Into uncharted territories – Subsidence along Africa’s Gulf of Guinea coast?
The coastline of the African Gulf of Guinea hosts large river deltas, coastal wetlands and mangrove ecosystems. It is in places densely populated, with many capital megacities with millions of inhabitants such as Lagos, Abidjan and Accra situated at the coast. And population projections for these cities suggest a continued staggering increase in the coming decades. Also, many of the economic activities are located along the coastline. For example, Nigerian coastal areas are home to 85% of the nation industry and to more than 100 million people. On the other hand, the coastland retains pristine transitional environments formed during the Holocene, well recognized for the great biological richness and the high level of endemism. These pressures and foreseen growth make these lowly elevated coastal areas particularly vulnerable to relative sea-level rise (SLR).
Regional or local impact studies of climate-change induced global sea-level rise are scarce and, when available, do not account for vertical land motion, i.e. land subsidence. Coastal land subsidence is critically under-quantified at global scale and the Gulf of Guinea region is no exception to this. Meanwhile, examples elsewhere in the World show coastal economic development and population growth can accelerate land subsidence to rates that are magnitudes larger than global SLR. With the fast-paced developments taking place along the Gulf of Guinea’s coastline, land subsidence poses an unknown but potentially large hazard to this region.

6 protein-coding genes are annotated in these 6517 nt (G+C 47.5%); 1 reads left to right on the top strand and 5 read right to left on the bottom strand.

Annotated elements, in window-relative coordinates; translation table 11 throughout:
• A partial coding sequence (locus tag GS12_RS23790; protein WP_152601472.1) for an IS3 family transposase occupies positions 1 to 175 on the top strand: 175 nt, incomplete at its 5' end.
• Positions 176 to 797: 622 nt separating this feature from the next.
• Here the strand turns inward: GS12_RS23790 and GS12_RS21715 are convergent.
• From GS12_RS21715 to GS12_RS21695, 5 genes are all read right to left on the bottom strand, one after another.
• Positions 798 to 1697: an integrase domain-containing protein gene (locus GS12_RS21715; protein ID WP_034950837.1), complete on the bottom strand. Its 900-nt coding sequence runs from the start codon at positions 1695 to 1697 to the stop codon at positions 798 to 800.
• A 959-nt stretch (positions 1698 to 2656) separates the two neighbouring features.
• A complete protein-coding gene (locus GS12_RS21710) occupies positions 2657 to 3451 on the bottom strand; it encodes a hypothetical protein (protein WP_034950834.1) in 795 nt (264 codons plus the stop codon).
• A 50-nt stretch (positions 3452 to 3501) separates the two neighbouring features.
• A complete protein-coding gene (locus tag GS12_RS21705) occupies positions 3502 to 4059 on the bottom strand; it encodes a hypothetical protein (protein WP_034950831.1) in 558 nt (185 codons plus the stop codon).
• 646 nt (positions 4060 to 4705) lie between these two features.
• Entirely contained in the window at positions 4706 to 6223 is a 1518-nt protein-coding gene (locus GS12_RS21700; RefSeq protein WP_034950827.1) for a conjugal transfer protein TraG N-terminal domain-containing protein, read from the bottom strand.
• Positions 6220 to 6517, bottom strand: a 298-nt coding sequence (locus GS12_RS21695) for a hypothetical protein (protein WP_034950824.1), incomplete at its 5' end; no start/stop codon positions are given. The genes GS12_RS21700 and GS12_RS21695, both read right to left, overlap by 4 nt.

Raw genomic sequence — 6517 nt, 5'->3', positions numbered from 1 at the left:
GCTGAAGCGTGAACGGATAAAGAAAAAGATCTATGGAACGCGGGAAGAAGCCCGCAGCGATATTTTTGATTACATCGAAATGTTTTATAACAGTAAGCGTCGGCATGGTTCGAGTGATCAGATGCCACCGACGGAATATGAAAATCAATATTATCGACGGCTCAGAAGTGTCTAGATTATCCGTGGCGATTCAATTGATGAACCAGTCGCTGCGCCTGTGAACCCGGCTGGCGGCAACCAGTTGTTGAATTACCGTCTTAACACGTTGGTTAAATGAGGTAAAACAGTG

Here, we present the first findings in our work to assess coastal subsidence in this fast-changing region of the World, through regional and local case studies and satellite assessments. By building on the recent advancements in global elevation data, we aim to update coastal elevation estimates and identify low lying hotspots with high vulnerability to relative SLR. Ultimately, we aim to project coastal elevation change for this important region and, in case of human-induced land subsidence, show how much relative SLR can potentially be avoided by changing to sustainable use of natural resources. Hence, we may be able to alter the fate of deltas, wetlands and coastal cities by quantifying and addressing land subsidence as early as in this fast growing region of the world.